For all of these reasons, Pineda is the type of pitcher I actually really enjoy seeking out in trades or at the draft table. He is regularly undervalued because he doesn’t have a standout skill, but you always need guys like this to fill out a rotation.
He has had a stellar start to the year with only a 1.00 ERA in 18 innings pitched, so regression is coming. That could mean he might be hard to buy, but I would happy to put feelers out on his value in any leagues I am in so long as his current owner agrees his current ERA is bound to regress.
A casual glance at Eduardo Escobar‘s numbers this year might have you believing that he is a worthwhile player to invest in. Here’s a look at his numbers to this point:
Five home runs so far is pretty impressive, but how sustainable is it based on how he’s actually hitting? Escobar is below the 25th percentile in hard-hit rate and average exit velocity, but his barrel rate on balls he hits in play is more than double where it usually sits. When you couple that with his low batting average, it is hard to imagine him keeping up his torrid power pace.
The Diamondbacks are not a good team on offense this year, which means Escobar will continue to see at-bats. I just don’t believe the results will be as good as what we’ve seen this far. Sooner or later, he is going to turn back into a pumpkin.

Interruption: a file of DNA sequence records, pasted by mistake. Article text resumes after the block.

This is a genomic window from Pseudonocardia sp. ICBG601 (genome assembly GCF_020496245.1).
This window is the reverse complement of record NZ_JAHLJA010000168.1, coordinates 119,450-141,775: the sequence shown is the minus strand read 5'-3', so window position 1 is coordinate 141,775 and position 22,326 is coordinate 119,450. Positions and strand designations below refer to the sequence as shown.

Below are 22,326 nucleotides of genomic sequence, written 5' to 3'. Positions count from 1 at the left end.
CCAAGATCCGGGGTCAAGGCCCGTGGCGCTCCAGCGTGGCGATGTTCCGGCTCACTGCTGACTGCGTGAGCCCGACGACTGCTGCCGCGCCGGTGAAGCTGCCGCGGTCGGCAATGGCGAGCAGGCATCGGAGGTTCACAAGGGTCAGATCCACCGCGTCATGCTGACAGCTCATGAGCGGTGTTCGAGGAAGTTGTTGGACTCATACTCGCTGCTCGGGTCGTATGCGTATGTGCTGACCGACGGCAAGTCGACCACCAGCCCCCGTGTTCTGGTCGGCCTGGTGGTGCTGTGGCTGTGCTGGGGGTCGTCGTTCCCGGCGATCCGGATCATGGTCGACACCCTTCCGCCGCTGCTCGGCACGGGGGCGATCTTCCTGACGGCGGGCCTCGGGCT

Who doesn’t love to see a pitcher everyone had counted out make a comeback and pitch a good game? That’s just what happened this past week when Michael Fulmer made his first start of the season against the Astros and pitched five solid innings on his way to securing a win. In total, he is striking out a batter an inning so far this season and holds a 3.00 ERA. In addition to this, his fastball velocity is also creeping back towards 96mph.
I am just a little bit skeptical when I look at some of the lineups he’s faced so far. The Astros he faced this past week were missing a chunk of their offense on the COVID-IL after all. Fulmer is showing signs of life, and marked improvement, but based on his history it’s hard to buy in on him yet.
Photo by Mick Haupt/Unsplash | Feature Image by Justin Redler (@reldernitsuj on Twitter)